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Pivotal180 is excited to share a Spanish subtitled extract from our Renewable Energy Project Finance Modeling course. This video is titled “Why Do Capacity Payments Exist”.
Participants in our renewable energy project finance modeling course build a renewable energy project finance model from scratch and gain insights into the key terms of the main Agreements used in deals.
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When we speak about the different sources of revenue under a power purchase agreement, we mention a capacity price and an energy price, but for a lot of people, the idea of why we need a capacity payment is somewhat elusive.
The real driver comes from the need within an energy system to have what’s called reserve margin. For the reliability of the grid, there’s a certain amount of capacity which needs to be on standby in the event there’s a sudden surge in demand or loss of supply.
When a power plant goes down for maintenance and the reserve margin is typically recommended to be about 15% of the maximum load on the grid. So the system needs what’s called peaker power plants, which are very rarely or maybe even never dispatched. Basically, unless something is on standby, our grid won’t be able to meet its obligation to serve the load and now the trouble is that power plant won’t get built unless someone is going to pay for it. And a plant that never runs, still needs to be paid for its existence or for its availability to deliver power if and when it does need to be dispatched.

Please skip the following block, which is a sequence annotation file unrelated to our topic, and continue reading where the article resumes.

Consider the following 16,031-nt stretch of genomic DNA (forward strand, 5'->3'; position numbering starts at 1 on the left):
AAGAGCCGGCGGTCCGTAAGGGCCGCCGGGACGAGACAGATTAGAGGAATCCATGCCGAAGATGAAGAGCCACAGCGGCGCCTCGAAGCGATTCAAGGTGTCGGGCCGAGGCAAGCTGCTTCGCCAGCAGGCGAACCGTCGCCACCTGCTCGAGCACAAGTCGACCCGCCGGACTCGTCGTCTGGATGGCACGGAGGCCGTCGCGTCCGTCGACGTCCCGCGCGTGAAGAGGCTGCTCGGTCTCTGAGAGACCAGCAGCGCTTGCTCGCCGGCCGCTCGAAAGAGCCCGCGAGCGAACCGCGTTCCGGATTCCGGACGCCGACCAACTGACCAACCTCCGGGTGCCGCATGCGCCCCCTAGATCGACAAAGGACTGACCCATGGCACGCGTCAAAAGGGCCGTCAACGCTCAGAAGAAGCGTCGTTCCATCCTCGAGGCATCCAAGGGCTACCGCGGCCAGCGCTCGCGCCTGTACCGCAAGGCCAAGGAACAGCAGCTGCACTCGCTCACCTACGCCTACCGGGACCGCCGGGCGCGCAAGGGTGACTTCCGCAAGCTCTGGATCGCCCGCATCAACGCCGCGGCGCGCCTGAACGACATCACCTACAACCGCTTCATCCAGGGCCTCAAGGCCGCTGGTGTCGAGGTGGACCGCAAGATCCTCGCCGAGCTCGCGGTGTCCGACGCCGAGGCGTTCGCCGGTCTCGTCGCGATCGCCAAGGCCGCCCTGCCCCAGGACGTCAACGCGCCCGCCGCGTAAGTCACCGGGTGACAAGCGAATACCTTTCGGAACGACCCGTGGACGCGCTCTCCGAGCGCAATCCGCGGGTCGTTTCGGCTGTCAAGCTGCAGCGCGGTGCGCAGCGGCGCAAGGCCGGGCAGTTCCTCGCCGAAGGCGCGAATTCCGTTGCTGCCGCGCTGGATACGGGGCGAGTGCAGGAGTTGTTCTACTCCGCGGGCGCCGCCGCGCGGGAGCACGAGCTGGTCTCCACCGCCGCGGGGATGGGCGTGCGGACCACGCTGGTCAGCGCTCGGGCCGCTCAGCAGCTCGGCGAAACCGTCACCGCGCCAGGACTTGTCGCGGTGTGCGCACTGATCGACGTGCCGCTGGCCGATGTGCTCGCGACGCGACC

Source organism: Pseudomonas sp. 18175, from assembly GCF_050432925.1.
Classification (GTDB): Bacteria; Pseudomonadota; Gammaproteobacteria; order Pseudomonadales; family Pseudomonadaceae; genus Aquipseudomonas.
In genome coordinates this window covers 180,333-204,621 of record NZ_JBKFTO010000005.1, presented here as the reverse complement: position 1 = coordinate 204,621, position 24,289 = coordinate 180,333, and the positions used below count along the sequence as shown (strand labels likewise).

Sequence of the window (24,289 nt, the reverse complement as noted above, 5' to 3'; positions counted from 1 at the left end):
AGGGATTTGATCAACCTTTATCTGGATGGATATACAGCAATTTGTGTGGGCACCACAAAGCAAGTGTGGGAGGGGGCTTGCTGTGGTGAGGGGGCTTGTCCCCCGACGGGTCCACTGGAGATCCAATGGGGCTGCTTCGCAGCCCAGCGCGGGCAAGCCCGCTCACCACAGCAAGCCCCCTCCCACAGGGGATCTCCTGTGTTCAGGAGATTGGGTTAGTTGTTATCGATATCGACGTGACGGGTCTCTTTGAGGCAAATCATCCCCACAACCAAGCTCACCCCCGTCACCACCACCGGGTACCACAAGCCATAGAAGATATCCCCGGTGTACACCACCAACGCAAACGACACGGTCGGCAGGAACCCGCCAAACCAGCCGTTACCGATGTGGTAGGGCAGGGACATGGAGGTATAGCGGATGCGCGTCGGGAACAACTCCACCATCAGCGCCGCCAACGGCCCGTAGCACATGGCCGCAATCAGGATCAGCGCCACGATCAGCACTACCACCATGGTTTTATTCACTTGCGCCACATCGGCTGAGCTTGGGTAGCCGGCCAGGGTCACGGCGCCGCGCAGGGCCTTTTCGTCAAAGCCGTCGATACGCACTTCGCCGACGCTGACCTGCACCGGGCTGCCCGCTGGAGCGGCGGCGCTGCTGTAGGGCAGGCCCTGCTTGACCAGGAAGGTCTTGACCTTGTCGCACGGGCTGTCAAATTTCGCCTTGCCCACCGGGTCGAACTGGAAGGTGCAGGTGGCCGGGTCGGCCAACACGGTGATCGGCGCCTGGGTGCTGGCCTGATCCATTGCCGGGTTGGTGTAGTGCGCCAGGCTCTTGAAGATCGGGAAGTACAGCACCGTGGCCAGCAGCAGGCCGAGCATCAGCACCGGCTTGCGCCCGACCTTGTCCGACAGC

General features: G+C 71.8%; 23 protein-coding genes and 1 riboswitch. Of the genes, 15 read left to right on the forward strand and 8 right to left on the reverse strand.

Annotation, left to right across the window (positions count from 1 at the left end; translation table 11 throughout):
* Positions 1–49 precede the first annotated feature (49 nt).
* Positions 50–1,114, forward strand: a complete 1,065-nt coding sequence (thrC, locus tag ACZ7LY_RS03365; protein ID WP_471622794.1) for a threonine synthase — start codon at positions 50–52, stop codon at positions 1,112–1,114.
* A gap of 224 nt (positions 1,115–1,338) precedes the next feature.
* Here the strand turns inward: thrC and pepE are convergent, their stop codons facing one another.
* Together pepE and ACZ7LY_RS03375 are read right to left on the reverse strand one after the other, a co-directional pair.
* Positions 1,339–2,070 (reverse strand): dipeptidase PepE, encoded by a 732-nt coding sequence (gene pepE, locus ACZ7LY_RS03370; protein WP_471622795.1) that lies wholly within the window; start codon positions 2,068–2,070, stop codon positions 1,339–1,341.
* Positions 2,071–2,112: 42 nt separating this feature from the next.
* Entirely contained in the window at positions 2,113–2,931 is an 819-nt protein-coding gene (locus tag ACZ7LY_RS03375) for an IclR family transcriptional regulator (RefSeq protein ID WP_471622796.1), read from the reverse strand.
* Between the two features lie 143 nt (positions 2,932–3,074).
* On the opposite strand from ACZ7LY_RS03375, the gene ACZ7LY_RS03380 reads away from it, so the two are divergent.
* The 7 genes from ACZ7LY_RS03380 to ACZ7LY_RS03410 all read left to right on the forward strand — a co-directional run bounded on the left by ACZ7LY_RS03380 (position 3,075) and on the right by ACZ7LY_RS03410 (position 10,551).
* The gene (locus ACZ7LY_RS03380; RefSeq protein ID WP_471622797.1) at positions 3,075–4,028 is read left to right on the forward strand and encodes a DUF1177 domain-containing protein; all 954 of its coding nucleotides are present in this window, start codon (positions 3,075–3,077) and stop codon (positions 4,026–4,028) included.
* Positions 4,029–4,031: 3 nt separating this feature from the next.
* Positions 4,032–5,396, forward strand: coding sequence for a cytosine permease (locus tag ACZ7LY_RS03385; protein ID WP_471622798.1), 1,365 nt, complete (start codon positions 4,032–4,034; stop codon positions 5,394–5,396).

Okay, I think I get it. So we have power plants that exist only to cover a reserve margin of 15% of the maximum load on the grid and these power plants receive a fixed capacity payment every month.
How do I work out the capacity payment that they should deserve then?
That’s a great question. Essentially you’re asking what’s the right price to pay for something that doesn’t ever run and if you think about that as a matter of what you would demand as an investor, the answer starts to present itself. That power plant needs to be paid an amount that is sufficient to cover all of its fixed costs. You need to cover labor, you need to cover fixed maintenance, you need to cover debt service and you need to cover some kind of return on equity. If those items don’t get paid, the plant won’t get built, and for the duration of the PPA, as long as that power plant is available to deliver power, the utility must pay for capacity.
Okay. So if the investors get their equity return from just the fixed capacity payment, what would the energy payment itself cover? Assuming they actually get one?
The energy payment is simply a means of covering the cost from operating the plant. So the energy payment is designed to be sufficient to cover all of the variable costs. So the costs of fuel, if we’re talking about biomass or a nonrenewable power plant that needs fuel or the costs of consumables or of other variable operations and maintenance.
Now in some markets, particularly in the developing world, many utilities and governments are incredibly uncomfortable with the idea of a capacity payment. I mean, it seems sort of outrageous to be paying a private company money just to exist, even if it never delivers power.